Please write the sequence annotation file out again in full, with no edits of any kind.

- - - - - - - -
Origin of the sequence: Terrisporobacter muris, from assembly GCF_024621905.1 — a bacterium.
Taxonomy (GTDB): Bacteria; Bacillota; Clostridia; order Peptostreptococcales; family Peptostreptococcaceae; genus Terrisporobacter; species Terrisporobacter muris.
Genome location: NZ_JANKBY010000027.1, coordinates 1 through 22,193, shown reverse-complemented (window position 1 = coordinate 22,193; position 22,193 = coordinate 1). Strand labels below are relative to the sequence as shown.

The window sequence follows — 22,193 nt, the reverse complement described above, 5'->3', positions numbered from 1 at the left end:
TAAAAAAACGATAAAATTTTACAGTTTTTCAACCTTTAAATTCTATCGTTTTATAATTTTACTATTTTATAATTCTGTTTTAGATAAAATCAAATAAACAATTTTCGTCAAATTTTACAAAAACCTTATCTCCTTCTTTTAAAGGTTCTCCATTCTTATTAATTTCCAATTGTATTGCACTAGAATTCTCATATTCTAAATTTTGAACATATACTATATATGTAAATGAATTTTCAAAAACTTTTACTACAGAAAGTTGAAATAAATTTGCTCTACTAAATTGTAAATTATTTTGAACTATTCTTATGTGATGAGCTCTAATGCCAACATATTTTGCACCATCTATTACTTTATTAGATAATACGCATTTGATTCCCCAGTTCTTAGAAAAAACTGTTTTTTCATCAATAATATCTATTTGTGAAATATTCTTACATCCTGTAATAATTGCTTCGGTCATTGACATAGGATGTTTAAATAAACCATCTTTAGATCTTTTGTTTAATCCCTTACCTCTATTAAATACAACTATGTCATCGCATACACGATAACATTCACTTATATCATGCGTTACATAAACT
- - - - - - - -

Origin of the sequence: Terrisporobacter muris, from assembly GCF_024621905.1 — a bacterium.
Taxonomy (GTDB): Bacteria; Bacillota; Clostridia; order Peptostreptococcales; family Peptostreptococcaceae; genus Terrisporobacter; species Terrisporobacter muris.
Genome location: NZ_JANKBY010000027.1, coordinates 1 through 22,193, shown reverse-complemented (window position 1 = coordinate 22,193; position 22,193 = coordinate 1). Strand labels below are relative to the sequence as shown.

The window sequence follows — 22,193 nt, the reverse complement described above, 5'->3', positions numbered from 1 at the left end:
TAAAAAAACGATAAAATTTTACAGTTTTTCAACCTTTAAATTCTATCGTTTTATAATTTTACTATTTTATAATTCTGTTTTAGATAAAATCAAATAAACAATTTTCGTCAAATTTTACAAAAACCTTATCTCCTTCTTTTAAAGGTTCTCCATTCTTATTAATTTCCAATTGTATTGCACTAGAATTCTCATATTCTAAATTTTGAACATATACTATATATGTAAATGAATTTTCAAAAACTTTTACTACAGAAAGTTGAAATAAATTTGCTCTACTAAATTGTAAATTATTTTGAACTATTCTTATGTGATGAGCTCTAATGCCAACATATTTTGCACCATCTATTACTTTATTAGATAATACGCATTTGATTCCCCAGTTCTTAGAAAAAACTGTTTTTTCATCAATAATATCTATTTGTGAAATATTCTTACATCCTGTAATAATTGCTTCGGTCATTGACATAGGATGTTTAAATAAACCATCTTTAGATCTTTTGTTTAATCCCTTACCTCTATTAAATACAACTATGTCATCGCATACACGATAACATTCACTTATATCATGCGTTACATAAACT